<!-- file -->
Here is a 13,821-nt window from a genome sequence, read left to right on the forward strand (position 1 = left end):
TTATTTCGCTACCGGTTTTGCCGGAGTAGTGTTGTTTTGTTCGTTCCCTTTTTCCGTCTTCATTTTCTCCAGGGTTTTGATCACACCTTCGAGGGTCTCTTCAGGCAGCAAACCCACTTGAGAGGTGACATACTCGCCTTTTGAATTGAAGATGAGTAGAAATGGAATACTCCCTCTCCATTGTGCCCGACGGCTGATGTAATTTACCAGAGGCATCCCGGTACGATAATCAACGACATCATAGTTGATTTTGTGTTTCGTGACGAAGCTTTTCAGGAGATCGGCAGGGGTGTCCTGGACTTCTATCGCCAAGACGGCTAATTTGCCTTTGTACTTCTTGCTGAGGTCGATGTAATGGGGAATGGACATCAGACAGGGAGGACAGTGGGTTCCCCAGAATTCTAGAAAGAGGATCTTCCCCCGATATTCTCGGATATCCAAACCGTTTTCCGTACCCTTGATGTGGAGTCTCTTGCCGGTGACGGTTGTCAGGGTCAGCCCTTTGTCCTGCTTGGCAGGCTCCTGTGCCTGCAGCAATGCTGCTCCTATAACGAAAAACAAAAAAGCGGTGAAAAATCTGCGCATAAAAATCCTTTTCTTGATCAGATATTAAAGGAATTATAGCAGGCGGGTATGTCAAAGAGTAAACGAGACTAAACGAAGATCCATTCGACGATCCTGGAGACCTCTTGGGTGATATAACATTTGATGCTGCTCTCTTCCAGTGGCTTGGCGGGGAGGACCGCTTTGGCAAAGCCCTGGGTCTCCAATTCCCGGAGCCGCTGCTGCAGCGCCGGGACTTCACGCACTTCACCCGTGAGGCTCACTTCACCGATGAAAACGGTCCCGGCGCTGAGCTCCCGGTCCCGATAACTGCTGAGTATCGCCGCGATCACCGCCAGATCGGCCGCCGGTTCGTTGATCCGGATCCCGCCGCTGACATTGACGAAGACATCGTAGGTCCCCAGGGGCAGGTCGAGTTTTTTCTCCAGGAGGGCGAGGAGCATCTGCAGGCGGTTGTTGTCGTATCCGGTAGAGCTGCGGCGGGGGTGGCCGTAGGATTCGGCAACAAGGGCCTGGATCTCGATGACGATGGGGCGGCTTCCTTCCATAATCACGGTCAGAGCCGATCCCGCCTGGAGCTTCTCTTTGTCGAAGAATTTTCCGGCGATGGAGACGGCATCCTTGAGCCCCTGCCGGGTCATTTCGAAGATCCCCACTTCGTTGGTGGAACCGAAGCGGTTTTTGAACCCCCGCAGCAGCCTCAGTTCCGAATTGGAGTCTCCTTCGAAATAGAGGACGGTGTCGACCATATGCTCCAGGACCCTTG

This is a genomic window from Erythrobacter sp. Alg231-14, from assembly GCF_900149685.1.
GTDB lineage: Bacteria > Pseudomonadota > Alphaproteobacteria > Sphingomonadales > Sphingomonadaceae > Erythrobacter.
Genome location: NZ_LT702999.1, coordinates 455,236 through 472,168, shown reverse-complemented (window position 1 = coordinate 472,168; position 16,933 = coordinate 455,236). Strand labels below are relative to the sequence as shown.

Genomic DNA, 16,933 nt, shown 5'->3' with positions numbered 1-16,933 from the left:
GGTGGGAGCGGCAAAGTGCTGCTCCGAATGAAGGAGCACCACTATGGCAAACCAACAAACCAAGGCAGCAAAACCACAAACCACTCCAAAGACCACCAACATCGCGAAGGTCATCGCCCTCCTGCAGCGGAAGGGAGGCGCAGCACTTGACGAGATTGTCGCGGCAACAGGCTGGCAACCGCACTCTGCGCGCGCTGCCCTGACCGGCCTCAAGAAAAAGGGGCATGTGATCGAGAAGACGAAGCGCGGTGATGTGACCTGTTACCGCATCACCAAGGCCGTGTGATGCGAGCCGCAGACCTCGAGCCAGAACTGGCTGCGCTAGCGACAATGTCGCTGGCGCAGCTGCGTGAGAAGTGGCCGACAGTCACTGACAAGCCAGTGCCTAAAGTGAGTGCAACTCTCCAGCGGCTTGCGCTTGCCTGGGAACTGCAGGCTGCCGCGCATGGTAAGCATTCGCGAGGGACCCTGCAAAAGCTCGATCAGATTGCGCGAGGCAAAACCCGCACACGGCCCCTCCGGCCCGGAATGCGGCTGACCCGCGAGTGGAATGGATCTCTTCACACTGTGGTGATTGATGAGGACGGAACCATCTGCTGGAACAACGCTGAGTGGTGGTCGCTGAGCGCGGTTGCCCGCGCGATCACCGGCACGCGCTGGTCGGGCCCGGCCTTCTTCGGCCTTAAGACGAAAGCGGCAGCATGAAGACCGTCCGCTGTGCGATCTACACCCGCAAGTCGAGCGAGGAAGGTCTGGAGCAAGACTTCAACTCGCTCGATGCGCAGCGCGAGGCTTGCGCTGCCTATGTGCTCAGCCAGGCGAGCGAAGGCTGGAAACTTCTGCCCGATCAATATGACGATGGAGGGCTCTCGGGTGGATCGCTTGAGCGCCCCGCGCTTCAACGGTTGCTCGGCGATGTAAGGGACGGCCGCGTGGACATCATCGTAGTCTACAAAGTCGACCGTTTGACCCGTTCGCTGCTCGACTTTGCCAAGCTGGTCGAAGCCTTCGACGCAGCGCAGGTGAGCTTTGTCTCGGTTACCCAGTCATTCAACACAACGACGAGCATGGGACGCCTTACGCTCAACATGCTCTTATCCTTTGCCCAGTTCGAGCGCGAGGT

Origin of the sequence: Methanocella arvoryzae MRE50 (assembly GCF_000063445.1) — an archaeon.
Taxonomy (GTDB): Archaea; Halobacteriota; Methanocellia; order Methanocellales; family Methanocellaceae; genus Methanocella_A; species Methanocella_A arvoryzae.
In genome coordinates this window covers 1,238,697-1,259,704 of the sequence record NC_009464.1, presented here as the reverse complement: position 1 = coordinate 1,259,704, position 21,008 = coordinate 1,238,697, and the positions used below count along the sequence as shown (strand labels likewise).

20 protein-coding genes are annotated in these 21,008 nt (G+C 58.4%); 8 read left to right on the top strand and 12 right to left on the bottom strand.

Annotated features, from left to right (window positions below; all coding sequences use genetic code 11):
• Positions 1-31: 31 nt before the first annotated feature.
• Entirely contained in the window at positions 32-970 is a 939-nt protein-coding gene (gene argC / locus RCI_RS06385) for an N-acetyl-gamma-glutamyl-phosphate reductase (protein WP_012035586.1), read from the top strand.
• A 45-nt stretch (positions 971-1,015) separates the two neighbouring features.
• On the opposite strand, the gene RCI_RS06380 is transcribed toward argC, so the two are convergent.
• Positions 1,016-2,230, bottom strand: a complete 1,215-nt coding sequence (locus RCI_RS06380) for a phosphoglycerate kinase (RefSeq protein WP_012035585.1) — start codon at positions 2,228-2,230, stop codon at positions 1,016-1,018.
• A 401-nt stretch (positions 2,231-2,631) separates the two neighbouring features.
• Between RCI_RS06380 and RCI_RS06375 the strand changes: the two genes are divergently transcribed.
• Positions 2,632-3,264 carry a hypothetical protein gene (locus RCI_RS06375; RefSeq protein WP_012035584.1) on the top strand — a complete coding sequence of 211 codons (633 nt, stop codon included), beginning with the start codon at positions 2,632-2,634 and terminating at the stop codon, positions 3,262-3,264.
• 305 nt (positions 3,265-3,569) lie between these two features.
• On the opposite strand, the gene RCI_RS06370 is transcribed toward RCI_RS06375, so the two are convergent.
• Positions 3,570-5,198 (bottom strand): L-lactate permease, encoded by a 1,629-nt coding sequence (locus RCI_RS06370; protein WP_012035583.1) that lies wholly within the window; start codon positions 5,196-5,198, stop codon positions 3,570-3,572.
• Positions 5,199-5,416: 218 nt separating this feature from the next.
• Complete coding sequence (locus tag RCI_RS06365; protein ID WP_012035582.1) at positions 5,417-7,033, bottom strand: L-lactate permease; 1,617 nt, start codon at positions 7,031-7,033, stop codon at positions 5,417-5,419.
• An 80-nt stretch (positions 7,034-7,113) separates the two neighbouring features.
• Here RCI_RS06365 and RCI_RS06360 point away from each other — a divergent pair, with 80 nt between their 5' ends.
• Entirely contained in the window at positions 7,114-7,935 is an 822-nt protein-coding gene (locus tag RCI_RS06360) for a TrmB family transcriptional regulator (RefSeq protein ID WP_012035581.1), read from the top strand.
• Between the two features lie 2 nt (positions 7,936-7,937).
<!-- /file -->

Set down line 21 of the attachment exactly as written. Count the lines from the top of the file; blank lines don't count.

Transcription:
• 305 nt (positions 3,265-3,569) lie between these two features.